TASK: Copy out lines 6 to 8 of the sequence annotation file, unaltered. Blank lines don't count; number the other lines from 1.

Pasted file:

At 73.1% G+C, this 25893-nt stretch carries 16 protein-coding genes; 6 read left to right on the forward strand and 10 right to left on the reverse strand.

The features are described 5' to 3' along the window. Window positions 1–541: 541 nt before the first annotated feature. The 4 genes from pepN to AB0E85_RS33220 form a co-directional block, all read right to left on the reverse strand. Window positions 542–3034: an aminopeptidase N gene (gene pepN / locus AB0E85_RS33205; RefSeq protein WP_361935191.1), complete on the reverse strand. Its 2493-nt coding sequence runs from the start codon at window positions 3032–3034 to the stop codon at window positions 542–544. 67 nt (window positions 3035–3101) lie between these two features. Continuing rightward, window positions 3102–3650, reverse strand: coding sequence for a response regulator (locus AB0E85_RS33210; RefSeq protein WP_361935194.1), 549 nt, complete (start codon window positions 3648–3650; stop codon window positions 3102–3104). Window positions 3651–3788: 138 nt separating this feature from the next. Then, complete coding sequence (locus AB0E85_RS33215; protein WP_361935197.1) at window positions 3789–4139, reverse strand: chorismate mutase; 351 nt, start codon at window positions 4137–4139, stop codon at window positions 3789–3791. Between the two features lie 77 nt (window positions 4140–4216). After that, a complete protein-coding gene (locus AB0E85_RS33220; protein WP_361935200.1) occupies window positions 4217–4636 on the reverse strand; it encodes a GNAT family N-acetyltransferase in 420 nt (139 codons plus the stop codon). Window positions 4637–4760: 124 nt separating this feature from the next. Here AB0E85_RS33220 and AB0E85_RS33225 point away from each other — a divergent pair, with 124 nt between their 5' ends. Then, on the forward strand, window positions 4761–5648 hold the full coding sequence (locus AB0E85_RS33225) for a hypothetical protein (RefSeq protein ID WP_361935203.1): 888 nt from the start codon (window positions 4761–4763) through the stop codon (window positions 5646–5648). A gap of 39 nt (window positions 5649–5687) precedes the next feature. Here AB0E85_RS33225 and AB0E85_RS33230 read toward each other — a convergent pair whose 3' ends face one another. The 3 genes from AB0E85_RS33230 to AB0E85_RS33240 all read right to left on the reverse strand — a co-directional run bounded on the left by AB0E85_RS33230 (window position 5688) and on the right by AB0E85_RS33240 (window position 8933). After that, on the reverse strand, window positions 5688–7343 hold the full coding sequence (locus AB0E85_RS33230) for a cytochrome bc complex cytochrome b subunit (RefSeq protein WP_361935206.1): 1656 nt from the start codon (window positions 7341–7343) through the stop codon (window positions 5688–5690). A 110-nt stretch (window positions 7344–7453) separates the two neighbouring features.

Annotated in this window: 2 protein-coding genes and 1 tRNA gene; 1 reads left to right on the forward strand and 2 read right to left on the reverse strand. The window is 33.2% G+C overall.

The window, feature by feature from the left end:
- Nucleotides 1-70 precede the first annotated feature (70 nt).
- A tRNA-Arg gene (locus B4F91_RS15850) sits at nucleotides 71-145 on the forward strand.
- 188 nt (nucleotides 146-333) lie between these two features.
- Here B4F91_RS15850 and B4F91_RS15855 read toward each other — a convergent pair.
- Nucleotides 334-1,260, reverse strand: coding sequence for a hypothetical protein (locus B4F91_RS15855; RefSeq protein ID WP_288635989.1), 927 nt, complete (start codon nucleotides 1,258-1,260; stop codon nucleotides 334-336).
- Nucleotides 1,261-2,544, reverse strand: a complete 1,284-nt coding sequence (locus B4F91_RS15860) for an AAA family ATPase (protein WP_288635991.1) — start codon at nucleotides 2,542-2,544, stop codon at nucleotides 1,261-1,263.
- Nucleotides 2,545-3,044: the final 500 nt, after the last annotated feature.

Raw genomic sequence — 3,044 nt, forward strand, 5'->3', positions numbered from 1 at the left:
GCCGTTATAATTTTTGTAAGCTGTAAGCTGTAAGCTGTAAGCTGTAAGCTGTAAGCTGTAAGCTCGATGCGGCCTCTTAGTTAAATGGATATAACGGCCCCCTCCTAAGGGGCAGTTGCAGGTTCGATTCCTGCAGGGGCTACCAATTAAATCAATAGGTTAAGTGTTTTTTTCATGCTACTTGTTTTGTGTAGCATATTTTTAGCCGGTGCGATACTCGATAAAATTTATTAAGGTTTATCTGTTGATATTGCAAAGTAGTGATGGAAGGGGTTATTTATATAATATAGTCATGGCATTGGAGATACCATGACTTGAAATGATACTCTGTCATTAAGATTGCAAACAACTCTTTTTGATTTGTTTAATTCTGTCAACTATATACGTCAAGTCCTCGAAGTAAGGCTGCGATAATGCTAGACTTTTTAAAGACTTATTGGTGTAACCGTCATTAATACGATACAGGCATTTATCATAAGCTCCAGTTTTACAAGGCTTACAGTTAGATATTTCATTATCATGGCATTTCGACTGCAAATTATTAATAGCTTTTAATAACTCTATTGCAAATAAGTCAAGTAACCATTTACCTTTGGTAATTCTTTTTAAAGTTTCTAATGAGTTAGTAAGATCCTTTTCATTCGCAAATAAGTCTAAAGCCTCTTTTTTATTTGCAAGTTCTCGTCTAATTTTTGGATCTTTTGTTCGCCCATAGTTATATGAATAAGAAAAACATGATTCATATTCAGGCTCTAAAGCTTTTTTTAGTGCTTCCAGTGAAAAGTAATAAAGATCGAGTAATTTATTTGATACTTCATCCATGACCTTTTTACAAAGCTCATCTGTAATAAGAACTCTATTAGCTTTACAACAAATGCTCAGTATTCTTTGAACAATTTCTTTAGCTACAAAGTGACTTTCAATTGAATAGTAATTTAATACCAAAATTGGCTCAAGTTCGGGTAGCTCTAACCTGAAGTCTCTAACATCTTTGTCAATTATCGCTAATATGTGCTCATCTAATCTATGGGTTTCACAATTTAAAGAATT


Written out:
- A tRNA-Arg gene (locus B4F91_RS15850) sits at nucleotides 71-145 on the forward strand.
- 188 nt (nucleotides 146-333) lie between these two features.
- Here B4F91_RS15850 and B4F91_RS15855 read toward each other — a convergent pair.